Infrastructural troubles | CUESA

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February 22, 2008

Infrastructural troubles

cattle

Last week, the release of disturbing video footage taken inside an industrial slaughterhouse and the subsequent USDA recall of more than 143 million pounds of ground beef gave even the least food-fearful a reason to consider where their sustenance comes from and how it is raised. In the face of growing uncertainty about the safety and security of our food supply, the accountability and traceability that farmers’ markets offer seem increasingly vital. Unfortunately, some of the small, local farms that supply alternatives to industrial food are threatened by their own slaughtering and processing woes.

David Evans of Marin Sun Farms trucks the animals he raises in the Point Reyes National Seashore to three different USDA-certified facilities for slaughter: cattle to Petaluma, pigs to Orland, and sheep to Dixon. Since its heyday as a dairy- and egg-producing region, the North Bay has seen the closure of numerous slaughterhouses. Rancho Veal Corporation, one of the last remaining Bay Area facilities (where David and many others have their cattle slaughtered), has for years now been on the brink of selling its land to developers. The real estate slump is buying local ranchers some time, but when Rancho finally does close its doors, many will be forced to truck their cattle to the Central Valley for slaughter. The longer journey will increase stress on the animals, demands on farmers’ time, and, ultimately, the cost of their meat.

Once they slaughter animals, few facilities process the meat: carcasses are generally cut and wrapped at separate locations. In David’s ideal world, a local facility would slaughter, cut, and package multiple species, and maybe even market them, too. This, though, is unlikely. As a business proposition, slaughterhouses are unattractive to investors. New facilities cost millions of dollars to construct, receive strong opposition from surrounding communities, have to contend with scores of federal and state regulations, and when they are finally up and running, don’t generate that much money. Some innovative solutions, like mobile abattoirs, have been successful in other states, but no one has yet been able to get one approved in California.

Ranchers are not the only food producers for whom processing is a difficult hurdle. Says rice grower Greg Massa of Massa Organics, “Processing is probably my biggest challenge.” When he and his family decided five years ago that they wanted to sell their organic brown rice directly to eaters, their first step was to find a mill that would hull, sort, clean, and package their harvest. Most mills are owned by huge companies that purchase and distribute the grain they process and don’t have the capacity or desire to mill small batches that must be “identity preserved” and returned to the farmer. Luckily, Greg had an acquaintance who owned a small mill that could accommodate his needs, and Massa Organics became the only rice farm in California to sell at farmers’ markets.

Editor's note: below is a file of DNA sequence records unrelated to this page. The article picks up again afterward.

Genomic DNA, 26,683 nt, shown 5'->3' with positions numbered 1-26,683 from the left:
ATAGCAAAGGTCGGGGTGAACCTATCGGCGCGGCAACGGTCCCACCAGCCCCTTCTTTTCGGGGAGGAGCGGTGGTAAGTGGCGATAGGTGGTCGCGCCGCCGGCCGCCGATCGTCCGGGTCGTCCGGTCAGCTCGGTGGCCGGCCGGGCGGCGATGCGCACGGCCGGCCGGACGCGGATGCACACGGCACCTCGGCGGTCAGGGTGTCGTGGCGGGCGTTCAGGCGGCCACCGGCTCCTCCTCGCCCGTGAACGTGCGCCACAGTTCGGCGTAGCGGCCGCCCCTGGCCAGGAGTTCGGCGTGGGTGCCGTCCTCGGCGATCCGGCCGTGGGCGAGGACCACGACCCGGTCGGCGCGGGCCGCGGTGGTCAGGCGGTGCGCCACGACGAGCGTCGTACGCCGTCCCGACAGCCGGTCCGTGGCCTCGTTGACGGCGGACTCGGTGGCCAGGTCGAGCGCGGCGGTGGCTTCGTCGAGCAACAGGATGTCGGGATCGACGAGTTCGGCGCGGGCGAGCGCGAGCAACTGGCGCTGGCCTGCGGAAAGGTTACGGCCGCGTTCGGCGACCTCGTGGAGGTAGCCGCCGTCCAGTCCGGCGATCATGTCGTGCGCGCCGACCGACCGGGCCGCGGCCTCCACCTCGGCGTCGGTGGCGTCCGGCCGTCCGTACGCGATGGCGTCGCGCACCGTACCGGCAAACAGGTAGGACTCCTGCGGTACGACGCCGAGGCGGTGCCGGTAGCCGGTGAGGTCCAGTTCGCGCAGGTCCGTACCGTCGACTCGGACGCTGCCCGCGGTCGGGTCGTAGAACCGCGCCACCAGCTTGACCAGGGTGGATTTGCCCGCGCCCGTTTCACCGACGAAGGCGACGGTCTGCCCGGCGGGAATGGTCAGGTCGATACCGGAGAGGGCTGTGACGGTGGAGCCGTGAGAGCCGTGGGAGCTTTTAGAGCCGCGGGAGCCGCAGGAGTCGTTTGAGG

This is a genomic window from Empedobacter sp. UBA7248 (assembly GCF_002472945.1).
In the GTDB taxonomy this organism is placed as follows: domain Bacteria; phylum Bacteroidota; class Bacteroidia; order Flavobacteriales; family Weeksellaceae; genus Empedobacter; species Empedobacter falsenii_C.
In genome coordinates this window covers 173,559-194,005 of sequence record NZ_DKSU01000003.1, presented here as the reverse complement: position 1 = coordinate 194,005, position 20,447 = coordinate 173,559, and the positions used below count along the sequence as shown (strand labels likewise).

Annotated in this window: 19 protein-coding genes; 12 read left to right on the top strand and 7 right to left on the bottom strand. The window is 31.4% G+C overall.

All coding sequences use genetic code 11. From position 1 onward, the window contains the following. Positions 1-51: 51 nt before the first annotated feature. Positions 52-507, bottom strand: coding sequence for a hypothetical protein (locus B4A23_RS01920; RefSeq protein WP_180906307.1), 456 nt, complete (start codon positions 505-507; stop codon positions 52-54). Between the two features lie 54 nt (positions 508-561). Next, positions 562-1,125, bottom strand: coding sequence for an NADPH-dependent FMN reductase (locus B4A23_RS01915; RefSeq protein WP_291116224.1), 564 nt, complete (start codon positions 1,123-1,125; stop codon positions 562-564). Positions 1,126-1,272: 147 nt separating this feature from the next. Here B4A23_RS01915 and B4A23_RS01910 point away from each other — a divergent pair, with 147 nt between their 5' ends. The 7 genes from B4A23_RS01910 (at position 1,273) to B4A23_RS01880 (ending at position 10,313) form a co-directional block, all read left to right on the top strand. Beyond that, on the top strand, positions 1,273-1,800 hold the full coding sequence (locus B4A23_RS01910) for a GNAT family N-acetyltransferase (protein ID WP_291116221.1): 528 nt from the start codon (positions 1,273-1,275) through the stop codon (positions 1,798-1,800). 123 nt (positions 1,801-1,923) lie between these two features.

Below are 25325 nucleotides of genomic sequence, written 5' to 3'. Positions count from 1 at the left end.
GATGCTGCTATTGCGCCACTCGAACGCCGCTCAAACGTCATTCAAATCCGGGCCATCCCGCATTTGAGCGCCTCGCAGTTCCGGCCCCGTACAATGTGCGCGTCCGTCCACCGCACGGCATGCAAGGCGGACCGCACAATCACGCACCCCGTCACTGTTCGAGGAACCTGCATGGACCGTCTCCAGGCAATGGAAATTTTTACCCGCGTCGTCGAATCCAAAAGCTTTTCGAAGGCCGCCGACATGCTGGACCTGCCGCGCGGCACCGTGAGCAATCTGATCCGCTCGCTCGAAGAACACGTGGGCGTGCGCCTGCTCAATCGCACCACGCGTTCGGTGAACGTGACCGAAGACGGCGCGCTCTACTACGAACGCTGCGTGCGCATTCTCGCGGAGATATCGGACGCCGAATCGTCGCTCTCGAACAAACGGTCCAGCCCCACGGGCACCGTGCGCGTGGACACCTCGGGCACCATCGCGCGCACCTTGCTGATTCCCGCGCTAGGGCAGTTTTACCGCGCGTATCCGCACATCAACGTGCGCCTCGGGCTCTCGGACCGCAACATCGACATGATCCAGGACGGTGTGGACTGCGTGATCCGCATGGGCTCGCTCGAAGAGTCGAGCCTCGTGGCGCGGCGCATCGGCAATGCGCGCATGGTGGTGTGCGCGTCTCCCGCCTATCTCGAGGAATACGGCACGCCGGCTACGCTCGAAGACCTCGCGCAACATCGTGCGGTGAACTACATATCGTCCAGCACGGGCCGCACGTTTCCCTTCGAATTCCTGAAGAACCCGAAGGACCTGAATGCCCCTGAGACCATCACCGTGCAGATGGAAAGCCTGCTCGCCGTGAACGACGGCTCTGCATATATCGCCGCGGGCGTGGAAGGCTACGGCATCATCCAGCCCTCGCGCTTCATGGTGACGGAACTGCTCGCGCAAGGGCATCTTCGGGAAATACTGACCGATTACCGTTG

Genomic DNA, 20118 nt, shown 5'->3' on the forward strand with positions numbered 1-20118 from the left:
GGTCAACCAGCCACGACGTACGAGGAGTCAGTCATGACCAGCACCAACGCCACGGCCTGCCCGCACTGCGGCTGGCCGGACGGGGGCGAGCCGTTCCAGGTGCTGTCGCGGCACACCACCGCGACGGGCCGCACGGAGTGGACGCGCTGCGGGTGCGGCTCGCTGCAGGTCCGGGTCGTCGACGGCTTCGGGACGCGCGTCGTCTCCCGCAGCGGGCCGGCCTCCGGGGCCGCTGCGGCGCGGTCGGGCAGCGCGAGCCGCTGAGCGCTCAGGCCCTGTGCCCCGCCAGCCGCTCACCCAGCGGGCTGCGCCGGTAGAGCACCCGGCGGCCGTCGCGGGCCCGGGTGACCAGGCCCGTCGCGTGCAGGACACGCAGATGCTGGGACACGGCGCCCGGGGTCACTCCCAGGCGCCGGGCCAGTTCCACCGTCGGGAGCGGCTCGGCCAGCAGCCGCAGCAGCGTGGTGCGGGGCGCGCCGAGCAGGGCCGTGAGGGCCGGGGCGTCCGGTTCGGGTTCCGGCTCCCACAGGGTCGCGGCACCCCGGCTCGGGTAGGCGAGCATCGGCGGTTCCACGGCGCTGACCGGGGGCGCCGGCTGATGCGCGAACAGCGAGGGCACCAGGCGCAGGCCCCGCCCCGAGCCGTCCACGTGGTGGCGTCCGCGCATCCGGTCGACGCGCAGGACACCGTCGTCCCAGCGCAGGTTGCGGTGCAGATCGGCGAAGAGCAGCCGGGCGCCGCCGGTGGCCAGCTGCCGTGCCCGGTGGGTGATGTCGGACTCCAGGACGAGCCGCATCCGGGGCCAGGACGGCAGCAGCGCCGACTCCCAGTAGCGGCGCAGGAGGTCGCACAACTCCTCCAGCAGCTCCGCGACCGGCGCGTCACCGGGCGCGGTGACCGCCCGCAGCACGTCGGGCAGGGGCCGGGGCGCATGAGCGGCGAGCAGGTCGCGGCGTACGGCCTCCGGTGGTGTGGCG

This year, Massa Organics has decided to expand their offerings and in June, they will be harvesting several tons of wheat. Though Greg and Raquel are excited to bring wheat berries and flour to the farmers’ market, there is still one big kink they have to work out. Greg hasn’t yet begun the search for a mill that can clean and grind their harvest, but he is already anticipating difficulties.

Processing is also the principal barrier keeping Massa Organics from raising ducks. Though the birds are great weeders, thrive in rice fields, and are in high demand, Greg is not sure where he would have them slaughtered. According to John Lagier of Lagier Ranches, Greg’s concern is valid. John decided to raise geese on his farm last year, but when it came time to kill the 40 birds, he couldn’t find a processor that would slaughter fewer than 200 birds. USDA regulations allow on-farm slaughter for poultry, so John killed the geese himself but, he says, “That was definitely not my first choice.”

A food system comprises agricultural systems, their economic, social, cultural, and technological and infrastructural support systems, and systems of distribution and consumption. For our local food system to thrive, all of these components must be strong. The construction of processing infrastructure that will better serve the needs of small farms will take innovation, cooperation and capital. And though the answers to this conundrum are not immediately apparent, the power of a critical mass of eaters demanding local products from small farms, and of farmers demanding processing facilities that can accommodate their needs, are the keys to uncovering a viable solution.

Please support local small farmers in their endeavors by purchasing their products and by sharing your appreciation when you see them at the farmers’ market!

About CUESA

CUESA (Center for Urban Education about Sustainable Agriculture) is dedicated to growing thriving communities through the power and joy of local food. Learn More »